Press turned from hiding info (JFK) to seeking scandal
Confidence & idealism of 60s replaced w/ cynicism and doubt
The Watergate scandal refers to a political scandal in the United States in the 1970s. Named for the Watergate apartment complex, effects of the scandal ultimately led to the resignation of Richard Nixon, President of the United States, on August 9, 1974. It also resulted in the indictment and conviction of several Nixon administration officials.
The scandal began with the arrest of five men for breaking and entering into the Democratic National Committee headquarters at the Watergate Office complex in Washington, D.C. on June 17, 1972. Investigations conducted by the Federal Bureau of Investigation (FBI) and later by the Senate Watergate Committee, House Judiciary Committe and the press revealed that this burglary was one of many illegal activities authorized and carried out by Nixon's staff. They also revealed the immense scope of crimes and abuses, which included campaign fraud, political espionage and sabotage, illegal break-ins, improper tax audits, illegal wiretapping on a massive scale, and a secret slush fund laundered in Mexico to pay those who conducted these operations. This secret fund was also used as hush money to buy the silence of the seven men who were indicted for the June 17 break-in.
Nixon and his staff conspired to cover up the break-in, and especially its connection with the White House, as early as six days after it occurred. After two years of mounting evidence against the President and his staff, which included former staff members testifying against them in a Senate investigation, it was revealed that Nixon had a tape recording system in his offices and that he had recorded many conversations. Recordings from these tapes revealed that he had obstructed justice and attempted to cover up the break-in. This recorded conversation later became known as the Smoking Gun. After a series of court battles, the United States Supreme Court unanimously ruled in United States v. Nixon that the President had to hand over the tapes; he ultimately complied.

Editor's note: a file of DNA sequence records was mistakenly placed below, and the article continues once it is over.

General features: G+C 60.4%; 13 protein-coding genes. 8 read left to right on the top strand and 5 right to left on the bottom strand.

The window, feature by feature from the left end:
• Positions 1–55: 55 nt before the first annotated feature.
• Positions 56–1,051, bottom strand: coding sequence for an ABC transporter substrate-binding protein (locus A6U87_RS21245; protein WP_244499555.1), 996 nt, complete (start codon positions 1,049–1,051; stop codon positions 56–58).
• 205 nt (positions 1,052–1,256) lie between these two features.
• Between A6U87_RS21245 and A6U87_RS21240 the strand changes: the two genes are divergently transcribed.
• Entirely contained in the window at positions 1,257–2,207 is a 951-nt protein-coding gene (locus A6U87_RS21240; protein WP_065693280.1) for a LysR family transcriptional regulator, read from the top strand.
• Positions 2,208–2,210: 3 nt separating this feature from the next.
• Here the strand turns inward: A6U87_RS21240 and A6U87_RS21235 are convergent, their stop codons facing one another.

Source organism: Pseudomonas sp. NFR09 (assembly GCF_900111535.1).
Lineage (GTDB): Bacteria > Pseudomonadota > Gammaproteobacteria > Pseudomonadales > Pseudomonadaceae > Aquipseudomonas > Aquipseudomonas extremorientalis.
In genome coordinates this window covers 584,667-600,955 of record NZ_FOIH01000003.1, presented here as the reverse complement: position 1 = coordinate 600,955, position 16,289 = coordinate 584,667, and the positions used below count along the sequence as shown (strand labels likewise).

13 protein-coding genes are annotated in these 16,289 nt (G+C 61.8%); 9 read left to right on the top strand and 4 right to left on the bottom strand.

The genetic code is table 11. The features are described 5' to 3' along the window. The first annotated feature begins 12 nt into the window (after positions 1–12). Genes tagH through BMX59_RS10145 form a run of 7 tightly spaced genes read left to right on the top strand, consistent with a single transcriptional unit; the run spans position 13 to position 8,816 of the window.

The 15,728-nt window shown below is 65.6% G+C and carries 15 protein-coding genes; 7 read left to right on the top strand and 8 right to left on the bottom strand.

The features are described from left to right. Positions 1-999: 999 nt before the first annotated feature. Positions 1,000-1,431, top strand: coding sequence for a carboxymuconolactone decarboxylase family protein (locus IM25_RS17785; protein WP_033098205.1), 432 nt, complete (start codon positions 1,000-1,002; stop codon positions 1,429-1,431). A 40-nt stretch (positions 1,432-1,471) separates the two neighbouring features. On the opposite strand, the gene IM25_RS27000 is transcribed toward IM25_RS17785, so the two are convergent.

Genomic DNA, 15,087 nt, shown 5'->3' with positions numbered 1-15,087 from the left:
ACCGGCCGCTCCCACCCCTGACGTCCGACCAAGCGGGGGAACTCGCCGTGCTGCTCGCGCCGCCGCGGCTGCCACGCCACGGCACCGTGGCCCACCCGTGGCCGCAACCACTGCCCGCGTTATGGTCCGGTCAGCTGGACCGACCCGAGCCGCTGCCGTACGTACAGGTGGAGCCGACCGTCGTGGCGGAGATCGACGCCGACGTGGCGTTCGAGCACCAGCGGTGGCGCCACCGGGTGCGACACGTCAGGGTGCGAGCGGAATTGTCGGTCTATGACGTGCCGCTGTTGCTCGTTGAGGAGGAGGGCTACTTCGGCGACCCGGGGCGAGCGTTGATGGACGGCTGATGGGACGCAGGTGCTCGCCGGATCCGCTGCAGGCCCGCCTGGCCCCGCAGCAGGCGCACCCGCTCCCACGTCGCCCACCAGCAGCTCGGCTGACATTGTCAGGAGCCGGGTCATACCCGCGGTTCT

Facing certain impeachment in the House of Representatives and the strong possibility of a conviction in the Senate, Nixon resigned ten days later, becoming the only U.S. president to have resigned from office. His successor, Gerald Ford, would issue a controversial pardon for any federal crimes Nixon may have committed while in office.
Three most interesting things you learned about Watergate
Two reactions you have when learning about this event in American history
One way you can imagine how Watergate changed the way Americans felt about their government
Additional Questions for Discussion
Why do you think the American public was so outraged by Watergate?
Do you think President Nixon should have resigned? Explain.
Do you think President Nixon should have been prosecuted? Explain.